The New Complejo Zapata y 12 Cafe, a Public-Private Partnership in Havana, Is Never More than Mediocre

“[The waiters] are slow, unfriendly and take their time bringing out orders,” complains one customer. (14ymedio)
14ymedio bigger14ymedio, Juan Diego Rodriguez, Havana, 6 April 2023 — Complejo Zapata y 12, an “all-terrain” cafe, does not live up to the hype that Havana’s state-run media heaped upon it a few weeks ago. A public-private partnership, it was supposed to be the flagship of a “culinary revival” in the island’s capital. Though it struggles valiantly under the constraints imposed on it by the Provincial Food Industry Company, the results are never more than mediocre.

According to official media, the state provides the location, the workforce and the technological infrastructure while the private-sector partner provides all the raw materials and, presumably, handles the production process. It is the same formula used at Grocery, a recently opened food store in the Miramar Trade Center, and at branches of the Sylvain bakery chain before that.

The ice cream at Complejo Zapata y 12 is made onsite using imported ingredients and some domestically produced flavorings. Ivan Avila Lopez, director of private-sector side of the operation, claims it can produce up to 400 liters a day in five different flavors.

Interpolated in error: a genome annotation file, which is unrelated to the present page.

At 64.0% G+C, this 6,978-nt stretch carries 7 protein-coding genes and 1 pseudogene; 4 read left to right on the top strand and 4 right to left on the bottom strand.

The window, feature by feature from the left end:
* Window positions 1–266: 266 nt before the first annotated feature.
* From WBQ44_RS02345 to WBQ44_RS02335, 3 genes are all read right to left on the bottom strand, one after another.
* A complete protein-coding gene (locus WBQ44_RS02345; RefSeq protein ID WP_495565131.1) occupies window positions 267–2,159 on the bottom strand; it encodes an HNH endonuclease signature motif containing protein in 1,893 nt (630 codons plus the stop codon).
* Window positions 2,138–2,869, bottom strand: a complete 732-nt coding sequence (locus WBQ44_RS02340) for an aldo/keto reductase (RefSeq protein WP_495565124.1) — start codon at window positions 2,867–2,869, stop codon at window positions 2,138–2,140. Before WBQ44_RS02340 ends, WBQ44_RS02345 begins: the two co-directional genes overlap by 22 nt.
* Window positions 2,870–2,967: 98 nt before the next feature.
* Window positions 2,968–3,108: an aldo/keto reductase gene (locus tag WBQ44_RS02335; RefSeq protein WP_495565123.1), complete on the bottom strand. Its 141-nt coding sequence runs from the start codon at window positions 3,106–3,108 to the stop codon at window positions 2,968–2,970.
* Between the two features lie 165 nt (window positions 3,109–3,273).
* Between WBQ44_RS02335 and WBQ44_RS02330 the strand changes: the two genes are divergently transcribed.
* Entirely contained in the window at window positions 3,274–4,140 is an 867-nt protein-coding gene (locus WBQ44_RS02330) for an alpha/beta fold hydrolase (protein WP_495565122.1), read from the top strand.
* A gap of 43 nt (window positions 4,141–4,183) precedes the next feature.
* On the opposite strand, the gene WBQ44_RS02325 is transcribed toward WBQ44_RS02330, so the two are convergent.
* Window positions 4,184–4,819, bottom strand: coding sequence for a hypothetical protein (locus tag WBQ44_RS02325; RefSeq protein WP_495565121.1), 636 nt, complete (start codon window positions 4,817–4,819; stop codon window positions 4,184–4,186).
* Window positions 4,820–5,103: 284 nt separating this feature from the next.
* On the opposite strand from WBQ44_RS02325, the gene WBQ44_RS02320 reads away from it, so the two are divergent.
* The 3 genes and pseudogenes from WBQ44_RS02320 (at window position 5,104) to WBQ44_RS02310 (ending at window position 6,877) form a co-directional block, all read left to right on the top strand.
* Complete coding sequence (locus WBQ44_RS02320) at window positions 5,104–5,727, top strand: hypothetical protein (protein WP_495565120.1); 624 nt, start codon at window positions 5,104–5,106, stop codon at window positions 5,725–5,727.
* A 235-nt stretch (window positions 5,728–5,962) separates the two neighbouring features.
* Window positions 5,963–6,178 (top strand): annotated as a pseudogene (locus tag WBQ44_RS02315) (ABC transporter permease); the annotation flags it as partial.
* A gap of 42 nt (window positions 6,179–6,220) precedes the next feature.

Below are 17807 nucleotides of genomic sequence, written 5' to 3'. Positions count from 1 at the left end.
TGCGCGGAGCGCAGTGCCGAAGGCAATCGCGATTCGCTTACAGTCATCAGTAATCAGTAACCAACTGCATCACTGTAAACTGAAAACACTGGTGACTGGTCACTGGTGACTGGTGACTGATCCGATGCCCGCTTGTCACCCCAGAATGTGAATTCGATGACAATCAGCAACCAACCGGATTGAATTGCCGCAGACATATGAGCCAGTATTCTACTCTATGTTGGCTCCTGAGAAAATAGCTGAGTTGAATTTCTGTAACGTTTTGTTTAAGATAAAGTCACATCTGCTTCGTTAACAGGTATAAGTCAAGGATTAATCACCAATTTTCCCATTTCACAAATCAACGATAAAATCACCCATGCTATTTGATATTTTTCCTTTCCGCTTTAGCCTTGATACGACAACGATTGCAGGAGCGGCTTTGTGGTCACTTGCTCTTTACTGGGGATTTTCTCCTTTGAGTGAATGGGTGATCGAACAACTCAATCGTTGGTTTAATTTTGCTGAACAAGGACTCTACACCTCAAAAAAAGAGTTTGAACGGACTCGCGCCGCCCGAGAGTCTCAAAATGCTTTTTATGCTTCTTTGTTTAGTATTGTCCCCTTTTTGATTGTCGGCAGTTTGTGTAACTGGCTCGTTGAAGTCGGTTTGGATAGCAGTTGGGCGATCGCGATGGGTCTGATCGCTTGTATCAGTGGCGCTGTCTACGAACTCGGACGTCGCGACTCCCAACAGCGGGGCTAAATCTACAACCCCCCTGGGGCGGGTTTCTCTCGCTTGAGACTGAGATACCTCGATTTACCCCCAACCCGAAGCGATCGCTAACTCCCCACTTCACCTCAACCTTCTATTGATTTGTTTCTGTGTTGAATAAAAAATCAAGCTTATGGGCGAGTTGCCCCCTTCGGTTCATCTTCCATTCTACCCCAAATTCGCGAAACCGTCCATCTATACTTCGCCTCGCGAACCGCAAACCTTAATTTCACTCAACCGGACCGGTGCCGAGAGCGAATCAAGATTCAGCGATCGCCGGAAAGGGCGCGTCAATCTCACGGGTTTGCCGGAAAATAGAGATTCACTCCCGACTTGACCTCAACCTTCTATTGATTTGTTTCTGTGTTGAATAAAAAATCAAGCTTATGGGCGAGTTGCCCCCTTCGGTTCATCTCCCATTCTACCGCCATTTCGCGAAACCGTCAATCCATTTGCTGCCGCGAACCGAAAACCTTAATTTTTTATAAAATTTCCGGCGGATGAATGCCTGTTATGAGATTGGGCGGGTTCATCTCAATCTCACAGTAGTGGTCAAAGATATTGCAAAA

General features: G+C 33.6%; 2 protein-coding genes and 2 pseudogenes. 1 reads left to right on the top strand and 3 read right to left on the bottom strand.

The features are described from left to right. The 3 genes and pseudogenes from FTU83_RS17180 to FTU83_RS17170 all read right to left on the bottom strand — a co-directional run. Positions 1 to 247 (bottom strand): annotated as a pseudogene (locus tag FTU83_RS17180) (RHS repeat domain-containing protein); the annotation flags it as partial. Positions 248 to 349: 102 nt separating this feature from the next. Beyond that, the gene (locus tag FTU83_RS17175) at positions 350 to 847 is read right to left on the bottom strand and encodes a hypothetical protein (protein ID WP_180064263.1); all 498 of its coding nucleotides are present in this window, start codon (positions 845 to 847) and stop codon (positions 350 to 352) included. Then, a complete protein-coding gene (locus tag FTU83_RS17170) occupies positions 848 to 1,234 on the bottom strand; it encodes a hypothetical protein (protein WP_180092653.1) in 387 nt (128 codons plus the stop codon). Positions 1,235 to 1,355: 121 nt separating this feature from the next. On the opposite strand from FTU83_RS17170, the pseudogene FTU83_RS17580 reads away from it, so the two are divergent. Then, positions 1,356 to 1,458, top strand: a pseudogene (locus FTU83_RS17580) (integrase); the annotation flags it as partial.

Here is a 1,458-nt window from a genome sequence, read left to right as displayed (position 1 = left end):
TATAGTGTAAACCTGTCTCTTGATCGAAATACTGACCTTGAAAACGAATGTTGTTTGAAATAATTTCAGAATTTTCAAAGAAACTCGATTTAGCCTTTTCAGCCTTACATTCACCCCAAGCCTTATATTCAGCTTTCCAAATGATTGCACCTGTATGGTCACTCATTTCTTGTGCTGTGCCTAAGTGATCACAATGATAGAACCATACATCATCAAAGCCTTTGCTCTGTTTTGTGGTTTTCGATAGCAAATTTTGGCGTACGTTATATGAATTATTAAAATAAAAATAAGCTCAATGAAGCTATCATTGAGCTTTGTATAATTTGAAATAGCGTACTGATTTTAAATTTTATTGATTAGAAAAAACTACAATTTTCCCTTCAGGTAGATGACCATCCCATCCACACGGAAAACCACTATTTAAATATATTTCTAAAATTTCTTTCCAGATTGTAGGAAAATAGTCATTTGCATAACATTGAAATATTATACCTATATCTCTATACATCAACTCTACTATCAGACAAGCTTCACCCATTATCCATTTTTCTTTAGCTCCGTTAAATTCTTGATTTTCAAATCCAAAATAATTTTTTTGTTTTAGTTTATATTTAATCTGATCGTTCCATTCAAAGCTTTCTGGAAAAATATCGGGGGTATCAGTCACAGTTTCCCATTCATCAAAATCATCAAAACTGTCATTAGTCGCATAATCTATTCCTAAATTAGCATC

The reality is quite different as 14ymedio found out on Thursday. Customers must deal with inattentive waiters who come up with excuses as to why someone cannot order the flavor of ice cream he or she wants. “We don’t have chocolate,” an employee told one customer, who then had to point out that it was advertised on the menu.

“O.K., we do have it,” the waiter admitted, “but it’s too hard to scoop out.” Frustrated, the customer had to settle for coconut, which itself was not properly frozen.

“It’s edible,” said a woman seated at one of the cafe’s white tables, “but you can’t really say it’s good ice cream.” Someone else pointed out, “The worst thing is the service, which on television they said was the best thing.”

Parsimonious and ill-tempered, the waiters take their time getting to the tables. Gone is the dynamism of opening day, when a squadron of local leaders, led by Havana communist party chief Luis Antonio Torres Iribar, made an appearance at the facility and checked out the public-private ice cream parlor’s “production line.”

Things are different now. “[The waiters] are slow, unfriendly and take their time bringing out the orders,” complains one customer, who was waiting for a hamburger, one of the specialities that was touted on television with great fanfare.

The prices are also hardly worth celebrating. A plain hamburger costs 150 pesos, a double 300. A single scoop of ice cream goes 40 pesos. Soft drinks are not well chilled while the water borders on being hot. To top it off, the salt shakers are filled with coarse salt so you have  to unscrew the tops to be able to use them.

Customers have drawn their own conclusions about the public-private experiment. “Supposedly, they put the word complejo (complex) in the name to indicate it’s a joint venture,” says one woman, “but the only thing complex about this place is trying to get good service.”


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